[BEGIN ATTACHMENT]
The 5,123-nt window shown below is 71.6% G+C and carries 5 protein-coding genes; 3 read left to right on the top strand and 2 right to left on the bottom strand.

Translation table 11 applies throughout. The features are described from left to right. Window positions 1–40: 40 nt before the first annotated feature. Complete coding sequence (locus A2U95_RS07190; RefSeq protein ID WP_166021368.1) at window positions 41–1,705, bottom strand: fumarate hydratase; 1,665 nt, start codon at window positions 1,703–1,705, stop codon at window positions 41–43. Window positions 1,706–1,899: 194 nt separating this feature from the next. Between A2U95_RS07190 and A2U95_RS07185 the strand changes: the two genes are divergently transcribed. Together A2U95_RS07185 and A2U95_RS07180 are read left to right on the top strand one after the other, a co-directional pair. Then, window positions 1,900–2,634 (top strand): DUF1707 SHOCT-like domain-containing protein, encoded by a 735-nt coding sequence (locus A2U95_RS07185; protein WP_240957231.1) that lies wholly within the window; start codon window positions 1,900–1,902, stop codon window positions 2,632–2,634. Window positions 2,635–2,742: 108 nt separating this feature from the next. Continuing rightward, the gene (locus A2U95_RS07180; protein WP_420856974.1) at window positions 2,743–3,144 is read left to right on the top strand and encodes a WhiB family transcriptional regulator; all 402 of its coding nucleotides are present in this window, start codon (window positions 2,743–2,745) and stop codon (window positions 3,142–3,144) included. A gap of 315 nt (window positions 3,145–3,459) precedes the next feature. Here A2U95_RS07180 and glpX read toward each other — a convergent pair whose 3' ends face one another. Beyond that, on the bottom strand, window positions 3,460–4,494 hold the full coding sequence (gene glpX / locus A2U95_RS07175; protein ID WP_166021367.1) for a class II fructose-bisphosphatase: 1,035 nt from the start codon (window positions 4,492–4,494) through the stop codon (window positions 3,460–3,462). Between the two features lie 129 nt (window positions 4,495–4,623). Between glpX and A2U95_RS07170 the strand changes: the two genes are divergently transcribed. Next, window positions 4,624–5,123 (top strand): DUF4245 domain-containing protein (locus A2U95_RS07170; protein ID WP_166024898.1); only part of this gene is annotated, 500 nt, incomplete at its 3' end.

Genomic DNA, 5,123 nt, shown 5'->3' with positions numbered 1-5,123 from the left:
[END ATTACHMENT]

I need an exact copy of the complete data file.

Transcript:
The 5,123-nt window shown below is 71.6% G+C and carries 5 protein-coding genes; 3 read left to right on the top strand and 2 right to left on the bottom strand.

Translation table 11 applies throughout. The features are described from left to right. Window positions 1–40: 40 nt before the first annotated feature. Complete coding sequence (locus A2U95_RS07190; RefSeq protein ID WP_166021368.1) at window positions 41–1,705, bottom strand: fumarate hydratase; 1,665 nt, start codon at window positions 1,703–1,705, stop codon at window positions 41–43. Window positions 1,706–1,899: 194 nt separating this feature from the next. Between A2U95_RS07190 and A2U95_RS07185 the strand changes: the two genes are divergently transcribed. Together A2U95_RS07185 and A2U95_RS07180 are read left to right on the top strand one after the other, a co-directional pair. Then, window positions 1,900–2,634 (top strand): DUF1707 SHOCT-like domain-containing protein, encoded by a 735-nt coding sequence (locus A2U95_RS07185; protein WP_240957231.1) that lies wholly within the window; start codon window positions 1,900–1,902, stop codon window positions 2,632–2,634. Window positions 2,635–2,742: 108 nt separating this feature from the next. Continuing rightward, the gene (locus A2U95_RS07180; protein WP_420856974.1) at window positions 2,743–3,144 is read left to right on the top strand and encodes a WhiB family transcriptional regulator; all 402 of its coding nucleotides are present in this window, start codon (window positions 2,743–2,745) and stop codon (window positions 3,142–3,144) included. A gap of 315 nt (window positions 3,145–3,459) precedes the next feature. Here A2U95_RS07180 and glpX read toward each other — a convergent pair whose 3' ends face one another. Beyond that, on the bottom strand, window positions 3,460–4,494 hold the full coding sequence (gene glpX / locus A2U95_RS07175; protein ID WP_166021367.1) for a class II fructose-bisphosphatase: 1,035 nt from the start codon (window positions 4,492–4,494) through the stop codon (window positions 3,460–3,462). Between the two features lie 129 nt (window positions 4,495–4,623). Between glpX and A2U95_RS07170 the strand changes: the two genes are divergently transcribed. Next, window positions 4,624–5,123 (top strand): DUF4245 domain-containing protein (locus A2U95_RS07170; protein ID WP_166024898.1); only part of this gene is annotated, 500 nt, incomplete at its 3' end.

Genomic DNA, 5,123 nt, shown 5'->3' with positions numbered 1-5,123 from the left: